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South African Airways To Allow Passengers To Switch On Smartphones On Flight From Next Year

SSA is currently making changes to its safety video, pamphlets, and in-flight magazine to reflect the upcoming change

South African Airways (SAA) has announced passengers will no longer require to switch off their phones on planes beginning next year.

According to SAA spokesperson Tlali Tlali, the Times Select the Civil Aviation Authority (CAA) has finally given the airline permission to allow its passengers to keep their phones switched on during the flight.

“We are in the process of implementing this concept where passengers do not need to switch off their cell phones during takeoff, turbulence, and landing,” Tlali said, reported Business Day.

However, the SSA spokesperson said implementing the new change will require some time. He added that SSA is currently making changes to its safety video, pamphlets, and in-flight magazine to reflect the upcoming change.

“Cellphones will be put on flight mode during these phases,” Tlali said adding, “SAA is currently amending the safety video, safety pamphlets, and its in-flight magazine to reflect the changes.”

The changes are likely to come into effect in the first quarter of 2019.

In related news, a consortium of local and international investors including Fly Modern Ark and Cerberus Capital Management have made an unsolicited loan offer to SAA to the tune of R21 billion in return for a 51 percent stake in the airline, reported City Press.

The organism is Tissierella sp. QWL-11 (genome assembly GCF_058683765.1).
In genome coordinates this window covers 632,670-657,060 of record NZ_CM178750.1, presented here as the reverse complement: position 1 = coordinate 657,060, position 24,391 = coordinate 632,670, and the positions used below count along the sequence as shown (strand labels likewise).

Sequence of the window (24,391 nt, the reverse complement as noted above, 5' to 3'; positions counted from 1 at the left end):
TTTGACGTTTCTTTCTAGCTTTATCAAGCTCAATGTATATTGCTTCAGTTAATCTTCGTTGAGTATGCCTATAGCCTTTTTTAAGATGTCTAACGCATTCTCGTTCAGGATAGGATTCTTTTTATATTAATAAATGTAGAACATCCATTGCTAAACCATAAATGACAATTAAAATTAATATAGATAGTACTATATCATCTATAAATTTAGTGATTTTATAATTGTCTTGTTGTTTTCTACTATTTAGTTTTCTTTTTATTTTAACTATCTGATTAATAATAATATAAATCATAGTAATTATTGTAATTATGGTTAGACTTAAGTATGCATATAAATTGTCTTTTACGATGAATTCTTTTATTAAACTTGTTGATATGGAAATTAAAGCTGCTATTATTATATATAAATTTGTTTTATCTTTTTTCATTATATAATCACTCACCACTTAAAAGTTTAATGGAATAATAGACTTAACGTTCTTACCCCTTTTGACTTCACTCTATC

The loan proposal followed City Press September report that claimed SAA would need R21 billion between then and 2021 when the airline was expected to return to profitability.

Notably, the loan offer isn’t as attractive as it appears to be as there are certain conditions that need to be followed if the offer from the consortium was to be considered. For instance, the loan should not be backed by any government/taxpayer guarantees; and be used primarily to extinguish all existing loans to SAA backed by government/taxpayer guarantees. All existing government/taxpayer guarantees of R19.1 billion should be withdrawn from SAA and no further guarantees should be issued.

 

Caroline Finnegan

A professionnal journalist for the past ten years, I cover global news and economic affairs for The Chief Observer.

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